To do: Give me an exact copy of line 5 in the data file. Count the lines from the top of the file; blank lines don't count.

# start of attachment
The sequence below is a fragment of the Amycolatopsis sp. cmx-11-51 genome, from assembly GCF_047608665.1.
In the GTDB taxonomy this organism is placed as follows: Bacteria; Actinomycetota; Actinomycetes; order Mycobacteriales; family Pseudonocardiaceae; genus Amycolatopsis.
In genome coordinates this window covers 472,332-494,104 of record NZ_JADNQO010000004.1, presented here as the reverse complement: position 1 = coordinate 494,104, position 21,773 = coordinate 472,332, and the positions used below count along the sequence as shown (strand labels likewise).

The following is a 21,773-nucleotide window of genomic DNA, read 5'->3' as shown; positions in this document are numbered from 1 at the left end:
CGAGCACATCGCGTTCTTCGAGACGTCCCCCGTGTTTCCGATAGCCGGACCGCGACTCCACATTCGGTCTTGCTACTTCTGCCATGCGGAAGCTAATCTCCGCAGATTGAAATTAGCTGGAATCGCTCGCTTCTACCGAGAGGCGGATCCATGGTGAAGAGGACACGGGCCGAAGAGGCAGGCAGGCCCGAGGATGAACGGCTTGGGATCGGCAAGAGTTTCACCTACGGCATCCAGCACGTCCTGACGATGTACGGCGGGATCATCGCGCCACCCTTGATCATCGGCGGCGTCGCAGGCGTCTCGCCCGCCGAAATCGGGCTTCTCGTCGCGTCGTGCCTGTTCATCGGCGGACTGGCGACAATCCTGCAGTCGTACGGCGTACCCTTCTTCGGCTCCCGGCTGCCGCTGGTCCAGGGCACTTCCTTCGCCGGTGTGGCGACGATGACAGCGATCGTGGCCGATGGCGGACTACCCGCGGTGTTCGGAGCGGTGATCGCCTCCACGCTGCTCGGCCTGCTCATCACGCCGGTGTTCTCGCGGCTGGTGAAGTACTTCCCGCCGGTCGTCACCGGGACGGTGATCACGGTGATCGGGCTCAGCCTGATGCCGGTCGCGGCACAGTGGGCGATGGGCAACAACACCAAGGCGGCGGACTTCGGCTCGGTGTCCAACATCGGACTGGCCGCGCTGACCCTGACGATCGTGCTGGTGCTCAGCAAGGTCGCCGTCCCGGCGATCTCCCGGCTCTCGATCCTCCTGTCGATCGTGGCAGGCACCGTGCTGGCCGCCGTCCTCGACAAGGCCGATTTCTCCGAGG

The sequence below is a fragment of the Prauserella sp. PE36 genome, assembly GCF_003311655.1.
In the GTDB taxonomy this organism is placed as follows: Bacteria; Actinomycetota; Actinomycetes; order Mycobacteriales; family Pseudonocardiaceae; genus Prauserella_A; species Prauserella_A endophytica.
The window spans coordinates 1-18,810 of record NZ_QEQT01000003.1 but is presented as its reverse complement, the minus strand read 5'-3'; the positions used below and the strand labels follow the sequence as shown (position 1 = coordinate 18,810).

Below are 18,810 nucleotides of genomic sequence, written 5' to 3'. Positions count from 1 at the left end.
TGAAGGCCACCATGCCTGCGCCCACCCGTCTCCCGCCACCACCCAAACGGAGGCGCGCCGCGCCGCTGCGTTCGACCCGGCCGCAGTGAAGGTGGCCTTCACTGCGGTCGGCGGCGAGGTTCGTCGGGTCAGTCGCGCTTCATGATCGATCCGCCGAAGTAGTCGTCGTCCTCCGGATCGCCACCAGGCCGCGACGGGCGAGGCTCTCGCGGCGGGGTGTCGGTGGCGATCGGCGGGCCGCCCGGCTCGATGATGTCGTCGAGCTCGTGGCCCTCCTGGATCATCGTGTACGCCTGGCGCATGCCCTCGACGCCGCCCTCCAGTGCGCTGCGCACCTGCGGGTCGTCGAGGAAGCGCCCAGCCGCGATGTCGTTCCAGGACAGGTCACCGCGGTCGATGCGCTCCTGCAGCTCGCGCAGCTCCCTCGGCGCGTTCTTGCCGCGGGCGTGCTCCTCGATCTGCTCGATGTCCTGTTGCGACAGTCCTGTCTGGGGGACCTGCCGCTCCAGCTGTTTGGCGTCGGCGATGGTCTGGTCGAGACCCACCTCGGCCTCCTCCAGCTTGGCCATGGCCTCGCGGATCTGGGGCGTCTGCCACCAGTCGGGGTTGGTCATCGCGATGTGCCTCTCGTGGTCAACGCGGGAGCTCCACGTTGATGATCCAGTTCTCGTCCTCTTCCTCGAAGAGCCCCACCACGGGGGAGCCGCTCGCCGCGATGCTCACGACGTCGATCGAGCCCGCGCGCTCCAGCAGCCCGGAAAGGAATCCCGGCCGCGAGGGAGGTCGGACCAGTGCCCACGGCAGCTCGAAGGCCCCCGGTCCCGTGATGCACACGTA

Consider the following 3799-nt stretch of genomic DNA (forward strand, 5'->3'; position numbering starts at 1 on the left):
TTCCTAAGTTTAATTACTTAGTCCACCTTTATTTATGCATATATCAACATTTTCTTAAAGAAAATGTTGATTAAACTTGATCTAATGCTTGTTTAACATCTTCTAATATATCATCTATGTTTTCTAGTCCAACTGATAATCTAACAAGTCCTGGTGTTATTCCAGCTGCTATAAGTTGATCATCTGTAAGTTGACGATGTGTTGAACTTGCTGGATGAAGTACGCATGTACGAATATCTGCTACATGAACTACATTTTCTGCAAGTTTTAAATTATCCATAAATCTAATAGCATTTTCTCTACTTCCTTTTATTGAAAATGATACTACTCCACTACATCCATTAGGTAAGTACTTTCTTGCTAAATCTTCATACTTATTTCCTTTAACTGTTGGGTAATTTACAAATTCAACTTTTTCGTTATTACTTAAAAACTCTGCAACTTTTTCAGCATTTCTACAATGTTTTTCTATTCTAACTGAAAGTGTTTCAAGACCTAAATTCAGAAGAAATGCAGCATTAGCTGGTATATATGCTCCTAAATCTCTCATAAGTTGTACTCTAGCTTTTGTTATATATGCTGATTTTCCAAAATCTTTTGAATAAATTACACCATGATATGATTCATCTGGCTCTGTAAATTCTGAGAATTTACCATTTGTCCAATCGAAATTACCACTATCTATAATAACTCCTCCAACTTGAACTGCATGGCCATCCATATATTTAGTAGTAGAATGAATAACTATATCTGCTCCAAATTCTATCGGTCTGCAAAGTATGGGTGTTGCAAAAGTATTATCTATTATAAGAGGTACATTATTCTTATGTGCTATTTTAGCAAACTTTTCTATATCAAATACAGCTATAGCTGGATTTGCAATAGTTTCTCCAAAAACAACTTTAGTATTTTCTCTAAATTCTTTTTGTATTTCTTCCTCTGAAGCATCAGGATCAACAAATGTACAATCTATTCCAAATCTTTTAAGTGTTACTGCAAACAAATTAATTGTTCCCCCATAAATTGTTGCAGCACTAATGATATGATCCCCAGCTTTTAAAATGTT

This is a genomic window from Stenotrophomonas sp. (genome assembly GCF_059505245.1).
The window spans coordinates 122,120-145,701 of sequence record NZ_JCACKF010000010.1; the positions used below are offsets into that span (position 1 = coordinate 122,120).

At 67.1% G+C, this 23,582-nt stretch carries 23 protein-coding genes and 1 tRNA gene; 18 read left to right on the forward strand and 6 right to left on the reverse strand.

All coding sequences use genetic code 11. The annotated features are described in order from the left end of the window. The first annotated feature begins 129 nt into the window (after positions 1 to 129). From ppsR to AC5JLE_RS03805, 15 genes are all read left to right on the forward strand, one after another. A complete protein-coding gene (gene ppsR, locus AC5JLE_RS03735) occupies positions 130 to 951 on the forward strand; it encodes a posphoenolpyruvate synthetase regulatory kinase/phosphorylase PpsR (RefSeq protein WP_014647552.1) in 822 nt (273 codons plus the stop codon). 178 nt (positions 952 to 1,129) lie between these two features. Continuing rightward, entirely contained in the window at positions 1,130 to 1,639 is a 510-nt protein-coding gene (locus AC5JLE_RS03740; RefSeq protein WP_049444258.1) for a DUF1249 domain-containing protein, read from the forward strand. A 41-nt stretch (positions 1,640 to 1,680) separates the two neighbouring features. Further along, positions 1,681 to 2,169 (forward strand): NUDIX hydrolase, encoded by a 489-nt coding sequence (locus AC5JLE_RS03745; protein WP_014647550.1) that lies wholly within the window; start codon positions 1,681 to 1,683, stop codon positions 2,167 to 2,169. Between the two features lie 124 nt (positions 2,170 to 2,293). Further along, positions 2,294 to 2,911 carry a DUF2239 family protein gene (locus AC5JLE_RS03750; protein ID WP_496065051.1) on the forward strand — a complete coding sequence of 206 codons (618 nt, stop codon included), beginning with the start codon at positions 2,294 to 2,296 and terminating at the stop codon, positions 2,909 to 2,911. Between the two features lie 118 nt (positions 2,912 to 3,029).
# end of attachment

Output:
CGAGCACATCGCGTTCTTCGAGACGTCCCCCGTGTTTCCGATAGCCGGACCGCGACTCCACATTCGGTCTTGCTACTTCTGCCATGCGGAAGCTAATCTCCGCAGATTGAAATTAGCTGGAATCGCTCGCTTCTACCGAGAGGCGGATCCATGGTGAAGAGGACACGGGCCGAAGAGGCAGGCAGGCCCGAGGATGAACGGCTTGGGATCGGCAAGAGTTTCACCTACGGCATCCAGCACGTCCTGACGATGTACGGCGGGATCATCGCGCCACCCTTGATCATCGGCGGCGTCGCAGGCGTCTCGCCCGCCGAAATCGGGCTTCTCGTCGCGTCGTGCCTGTTCATCGGCGGACTGGCGACAATCCTGCAGTCGTACGGCGTACCCTTCTTCGGCTCCCGGCTGCCGCTGGTCCAGGGCACTTCCTTCGCCGGTGTGGCGACGATGACAGCGATCGTGGCCGATGGCGGACTACCCGCGGTGTTCGGAGCGGTGATCGCCTCCACGCTGCTCGGCCTGCTCATCACGCCGGTGTTCTCGCGGCTGGTGAAGTACTTCCCGCCGGTCGTCACCGGGACGGTGATCACGGTGATCGGGCTCAGCCTGATGCCGGTCGCGGCACAGTGGGCGATGGGCAACAACACCAAGGCGGCGGACTTCGGCTCGGTGTCCAACATCGGACTGGCCGCGCTGACCCTGACGATCGTGCTGGTGCTCAGCAAGGTCGCCGTCCCGGCGATCTCCCGGCTCTCGATCCTCCTGTCGATCGTGGCAGGCACCGTGCTGGCCGCCGTCCTCGACAAGGCCGATTTCTCCGAGG